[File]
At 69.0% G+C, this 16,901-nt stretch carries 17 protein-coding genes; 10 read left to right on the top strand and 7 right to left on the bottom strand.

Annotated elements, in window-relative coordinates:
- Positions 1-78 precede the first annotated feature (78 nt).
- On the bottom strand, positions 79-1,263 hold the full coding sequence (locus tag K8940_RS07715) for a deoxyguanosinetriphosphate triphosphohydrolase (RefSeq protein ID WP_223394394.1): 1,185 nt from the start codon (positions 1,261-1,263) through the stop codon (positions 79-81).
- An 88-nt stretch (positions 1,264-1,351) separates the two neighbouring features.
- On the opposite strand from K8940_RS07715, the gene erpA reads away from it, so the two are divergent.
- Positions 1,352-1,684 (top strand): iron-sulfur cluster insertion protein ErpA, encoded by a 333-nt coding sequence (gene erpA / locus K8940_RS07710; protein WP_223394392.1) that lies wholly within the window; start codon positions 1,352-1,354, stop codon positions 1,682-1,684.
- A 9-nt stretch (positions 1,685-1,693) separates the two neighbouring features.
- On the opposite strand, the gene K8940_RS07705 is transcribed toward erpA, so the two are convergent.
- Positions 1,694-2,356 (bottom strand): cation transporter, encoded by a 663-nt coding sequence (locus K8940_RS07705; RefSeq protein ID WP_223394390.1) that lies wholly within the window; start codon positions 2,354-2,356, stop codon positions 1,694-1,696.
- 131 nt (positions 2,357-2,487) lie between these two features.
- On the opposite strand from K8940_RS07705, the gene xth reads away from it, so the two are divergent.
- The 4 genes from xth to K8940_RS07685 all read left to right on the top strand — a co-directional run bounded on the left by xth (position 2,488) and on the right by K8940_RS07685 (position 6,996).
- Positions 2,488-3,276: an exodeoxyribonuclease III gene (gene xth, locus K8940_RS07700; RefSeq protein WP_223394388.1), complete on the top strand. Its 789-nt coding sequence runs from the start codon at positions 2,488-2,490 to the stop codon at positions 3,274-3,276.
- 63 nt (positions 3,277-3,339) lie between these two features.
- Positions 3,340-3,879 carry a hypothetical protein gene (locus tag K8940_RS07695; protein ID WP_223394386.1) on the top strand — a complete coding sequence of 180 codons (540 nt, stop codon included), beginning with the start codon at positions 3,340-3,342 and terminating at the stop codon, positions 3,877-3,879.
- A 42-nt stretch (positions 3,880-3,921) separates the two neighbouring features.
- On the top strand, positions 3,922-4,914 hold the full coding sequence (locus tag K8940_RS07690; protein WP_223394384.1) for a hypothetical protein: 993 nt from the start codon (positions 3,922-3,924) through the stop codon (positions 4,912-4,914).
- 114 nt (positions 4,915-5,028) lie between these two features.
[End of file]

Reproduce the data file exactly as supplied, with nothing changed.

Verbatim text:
At 69.0% G+C, this 16,901-nt stretch carries 17 protein-coding genes; 10 read left to right on the top strand and 7 right to left on the bottom strand.

Annotated elements, in window-relative coordinates:
- Positions 1-78 precede the first annotated feature (78 nt).
- On the bottom strand, positions 79-1,263 hold the full coding sequence (locus tag K8940_RS07715) for a deoxyguanosinetriphosphate triphosphohydrolase (RefSeq protein ID WP_223394394.1): 1,185 nt from the start codon (positions 1,261-1,263) through the stop codon (positions 79-81).
- An 88-nt stretch (positions 1,264-1,351) separates the two neighbouring features.
- On the opposite strand from K8940_RS07715, the gene erpA reads away from it, so the two are divergent.
- Positions 1,352-1,684 (top strand): iron-sulfur cluster insertion protein ErpA, encoded by a 333-nt coding sequence (gene erpA / locus K8940_RS07710; protein WP_223394392.1) that lies wholly within the window; start codon positions 1,352-1,354, stop codon positions 1,682-1,684.
- A 9-nt stretch (positions 1,685-1,693) separates the two neighbouring features.
- On the opposite strand, the gene K8940_RS07705 is transcribed toward erpA, so the two are convergent.
- Positions 1,694-2,356 (bottom strand): cation transporter, encoded by a 663-nt coding sequence (locus K8940_RS07705; RefSeq protein ID WP_223394390.1) that lies wholly within the window; start codon positions 2,354-2,356, stop codon positions 1,694-1,696.
- 131 nt (positions 2,357-2,487) lie between these two features.
- On the opposite strand from K8940_RS07705, the gene xth reads away from it, so the two are divergent.
- The 4 genes from xth to K8940_RS07685 all read left to right on the top strand — a co-directional run bounded on the left by xth (position 2,488) and on the right by K8940_RS07685 (position 6,996).
- Positions 2,488-3,276: an exodeoxyribonuclease III gene (gene xth, locus K8940_RS07700; RefSeq protein WP_223394388.1), complete on the top strand. Its 789-nt coding sequence runs from the start codon at positions 2,488-2,490 to the stop codon at positions 3,274-3,276.
- 63 nt (positions 3,277-3,339) lie between these two features.
- Positions 3,340-3,879 carry a hypothetical protein gene (locus tag K8940_RS07695; protein ID WP_223394386.1) on the top strand — a complete coding sequence of 180 codons (540 nt, stop codon included), beginning with the start codon at positions 3,340-3,342 and terminating at the stop codon, positions 3,877-3,879.
- A 42-nt stretch (positions 3,880-3,921) separates the two neighbouring features.
- On the top strand, positions 3,922-4,914 hold the full coding sequence (locus tag K8940_RS07690; protein WP_223394384.1) for a hypothetical protein: 993 nt from the start codon (positions 3,922-3,924) through the stop codon (positions 4,912-4,914).
- 114 nt (positions 4,915-5,028) lie between these two features.